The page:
The Dilbert Principle in practice

My favorite cartoon when I had a staff of my own

the dilbert principleI never worked in the States (I am Dutch), but my Dad worked at a Holland-based American factory, so during my high school era all my holiday jobs were in the office of that factory. They had adjusted to the Dutch way and had what we call an office garden. Not meaning it was green, but that the department was an open space and had no cubicles at all. Those weeks are my only office experience as an employee, because after my education I first became a teacher and after that a solo entrepreneur.

At some point I had the intention of growing my company and hired a fellow graphic designer. And another one. Even a third one. It goes without saying that at some point I needed administrative support and that was the moment a colleague entrepreneur deemed it necessary to give me “The Dilbert Principle” accompanied by the remark, “I wish you a lot of personnel.” (This is a Jewish and Arab proverb that actually does not bode well).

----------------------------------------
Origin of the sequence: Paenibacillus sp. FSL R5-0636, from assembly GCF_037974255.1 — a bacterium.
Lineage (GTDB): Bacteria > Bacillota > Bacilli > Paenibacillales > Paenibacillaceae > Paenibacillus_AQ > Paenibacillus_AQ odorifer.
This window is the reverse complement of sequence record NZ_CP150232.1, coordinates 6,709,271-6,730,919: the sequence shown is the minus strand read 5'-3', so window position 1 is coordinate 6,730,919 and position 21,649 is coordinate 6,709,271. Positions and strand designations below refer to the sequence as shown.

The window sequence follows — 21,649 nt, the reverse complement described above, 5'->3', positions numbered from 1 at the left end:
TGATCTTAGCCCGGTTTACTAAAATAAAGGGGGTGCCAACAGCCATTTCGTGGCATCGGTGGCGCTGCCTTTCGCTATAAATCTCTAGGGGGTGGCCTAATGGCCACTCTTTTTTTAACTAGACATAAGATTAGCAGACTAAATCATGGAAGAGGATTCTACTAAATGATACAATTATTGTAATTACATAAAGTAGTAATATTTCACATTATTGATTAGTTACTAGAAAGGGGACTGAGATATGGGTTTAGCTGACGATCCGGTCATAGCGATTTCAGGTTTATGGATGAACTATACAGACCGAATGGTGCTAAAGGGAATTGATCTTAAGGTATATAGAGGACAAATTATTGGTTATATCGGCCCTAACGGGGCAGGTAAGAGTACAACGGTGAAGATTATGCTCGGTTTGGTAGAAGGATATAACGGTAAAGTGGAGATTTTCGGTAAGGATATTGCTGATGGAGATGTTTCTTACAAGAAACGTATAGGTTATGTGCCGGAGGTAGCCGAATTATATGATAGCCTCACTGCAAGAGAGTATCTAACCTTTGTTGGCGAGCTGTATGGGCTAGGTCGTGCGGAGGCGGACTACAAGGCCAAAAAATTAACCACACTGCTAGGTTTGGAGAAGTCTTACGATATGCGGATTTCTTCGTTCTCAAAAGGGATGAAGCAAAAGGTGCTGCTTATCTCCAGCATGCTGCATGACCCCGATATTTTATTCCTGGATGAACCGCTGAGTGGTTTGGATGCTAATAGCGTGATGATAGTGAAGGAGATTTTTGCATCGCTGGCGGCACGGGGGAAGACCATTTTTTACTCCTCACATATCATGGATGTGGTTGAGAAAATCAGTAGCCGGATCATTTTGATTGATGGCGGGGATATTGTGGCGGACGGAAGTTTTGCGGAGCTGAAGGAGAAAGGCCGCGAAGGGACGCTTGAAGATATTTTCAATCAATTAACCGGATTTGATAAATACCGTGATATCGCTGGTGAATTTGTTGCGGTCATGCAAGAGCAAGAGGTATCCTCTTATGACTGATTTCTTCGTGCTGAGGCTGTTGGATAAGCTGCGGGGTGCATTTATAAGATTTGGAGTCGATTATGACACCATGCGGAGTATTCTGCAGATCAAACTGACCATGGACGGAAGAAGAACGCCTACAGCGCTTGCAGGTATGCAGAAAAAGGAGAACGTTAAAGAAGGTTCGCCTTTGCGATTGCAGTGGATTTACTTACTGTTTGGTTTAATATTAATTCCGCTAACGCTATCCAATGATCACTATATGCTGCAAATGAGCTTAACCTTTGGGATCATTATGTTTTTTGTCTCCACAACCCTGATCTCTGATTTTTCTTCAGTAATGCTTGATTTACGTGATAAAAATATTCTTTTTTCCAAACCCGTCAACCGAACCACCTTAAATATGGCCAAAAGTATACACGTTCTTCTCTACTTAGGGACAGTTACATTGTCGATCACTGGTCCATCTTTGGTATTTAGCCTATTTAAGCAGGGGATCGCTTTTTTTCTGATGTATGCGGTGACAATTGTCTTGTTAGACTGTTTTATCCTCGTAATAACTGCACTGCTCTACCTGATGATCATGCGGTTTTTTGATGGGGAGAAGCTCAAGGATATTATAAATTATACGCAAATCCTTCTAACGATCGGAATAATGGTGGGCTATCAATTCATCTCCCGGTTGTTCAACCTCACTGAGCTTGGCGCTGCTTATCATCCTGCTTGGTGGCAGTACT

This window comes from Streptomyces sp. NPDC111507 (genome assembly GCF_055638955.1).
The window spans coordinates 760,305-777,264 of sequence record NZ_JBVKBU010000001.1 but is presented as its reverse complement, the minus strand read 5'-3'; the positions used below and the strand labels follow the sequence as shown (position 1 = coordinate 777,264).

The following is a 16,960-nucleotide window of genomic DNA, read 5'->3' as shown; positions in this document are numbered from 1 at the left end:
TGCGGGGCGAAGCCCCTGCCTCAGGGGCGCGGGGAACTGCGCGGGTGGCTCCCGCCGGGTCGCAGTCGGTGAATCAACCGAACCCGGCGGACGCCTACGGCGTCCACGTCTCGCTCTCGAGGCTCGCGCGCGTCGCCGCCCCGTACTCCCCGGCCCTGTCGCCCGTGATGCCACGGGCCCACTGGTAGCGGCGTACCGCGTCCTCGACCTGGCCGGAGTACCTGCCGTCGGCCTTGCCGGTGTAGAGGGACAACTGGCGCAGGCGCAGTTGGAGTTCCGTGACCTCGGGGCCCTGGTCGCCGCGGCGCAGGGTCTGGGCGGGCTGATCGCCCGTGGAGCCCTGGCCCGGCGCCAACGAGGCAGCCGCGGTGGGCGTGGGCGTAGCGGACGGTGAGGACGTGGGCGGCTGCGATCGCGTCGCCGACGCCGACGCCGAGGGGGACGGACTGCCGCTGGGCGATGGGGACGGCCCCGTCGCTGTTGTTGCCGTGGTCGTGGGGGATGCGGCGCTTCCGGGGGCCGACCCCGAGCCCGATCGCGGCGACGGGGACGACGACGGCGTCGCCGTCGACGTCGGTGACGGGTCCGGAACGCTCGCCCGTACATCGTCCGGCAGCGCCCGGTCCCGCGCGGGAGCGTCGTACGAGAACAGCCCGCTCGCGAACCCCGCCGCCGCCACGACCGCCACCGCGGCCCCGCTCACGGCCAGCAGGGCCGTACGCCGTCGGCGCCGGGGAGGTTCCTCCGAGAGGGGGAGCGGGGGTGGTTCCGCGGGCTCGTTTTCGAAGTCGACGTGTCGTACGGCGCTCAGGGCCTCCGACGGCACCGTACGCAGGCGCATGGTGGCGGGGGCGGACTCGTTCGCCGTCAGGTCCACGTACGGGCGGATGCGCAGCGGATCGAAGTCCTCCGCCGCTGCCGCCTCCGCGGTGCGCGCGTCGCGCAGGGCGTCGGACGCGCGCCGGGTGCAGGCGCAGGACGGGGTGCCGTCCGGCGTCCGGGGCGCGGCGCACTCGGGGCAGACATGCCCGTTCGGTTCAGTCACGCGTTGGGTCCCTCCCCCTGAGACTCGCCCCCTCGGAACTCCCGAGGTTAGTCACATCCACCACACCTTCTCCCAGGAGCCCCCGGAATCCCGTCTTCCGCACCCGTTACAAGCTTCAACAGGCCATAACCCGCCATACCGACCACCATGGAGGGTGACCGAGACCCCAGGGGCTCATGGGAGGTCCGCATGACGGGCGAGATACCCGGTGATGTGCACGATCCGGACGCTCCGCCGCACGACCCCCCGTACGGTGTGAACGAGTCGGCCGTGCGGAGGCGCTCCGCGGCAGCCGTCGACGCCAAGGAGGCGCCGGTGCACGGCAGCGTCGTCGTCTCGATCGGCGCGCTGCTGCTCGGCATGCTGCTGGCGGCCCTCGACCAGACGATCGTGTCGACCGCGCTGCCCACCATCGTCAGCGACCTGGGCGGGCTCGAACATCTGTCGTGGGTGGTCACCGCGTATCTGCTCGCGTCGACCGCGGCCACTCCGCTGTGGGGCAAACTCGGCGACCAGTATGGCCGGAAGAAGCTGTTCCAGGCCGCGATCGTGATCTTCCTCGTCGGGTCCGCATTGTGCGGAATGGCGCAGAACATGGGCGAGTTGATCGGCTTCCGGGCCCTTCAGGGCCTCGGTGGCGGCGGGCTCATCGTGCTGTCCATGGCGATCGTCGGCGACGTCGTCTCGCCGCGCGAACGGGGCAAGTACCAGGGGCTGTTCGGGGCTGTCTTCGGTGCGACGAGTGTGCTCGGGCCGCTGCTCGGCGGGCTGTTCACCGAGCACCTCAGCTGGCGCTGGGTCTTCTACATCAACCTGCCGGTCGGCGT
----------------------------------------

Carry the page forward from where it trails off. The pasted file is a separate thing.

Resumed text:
My fellow workers and I had a lot of fun reading and discussing the Dilbert comics.

My father got ill and I neglected my business for quite some time, resulting in being a solo entrepreneur without a staff once again after a couple of years and Dilbert faded into the background.

Until my friend told me a story: She wants to be a qualified geriatric nurse and has to work 400 hours as a trainee in a geriatric home. She will get her degree as soon as she has done this internship, but nobody will hire her because she has no degree.

All I could think was: Ahh, the Dilbert Principle is still alive!

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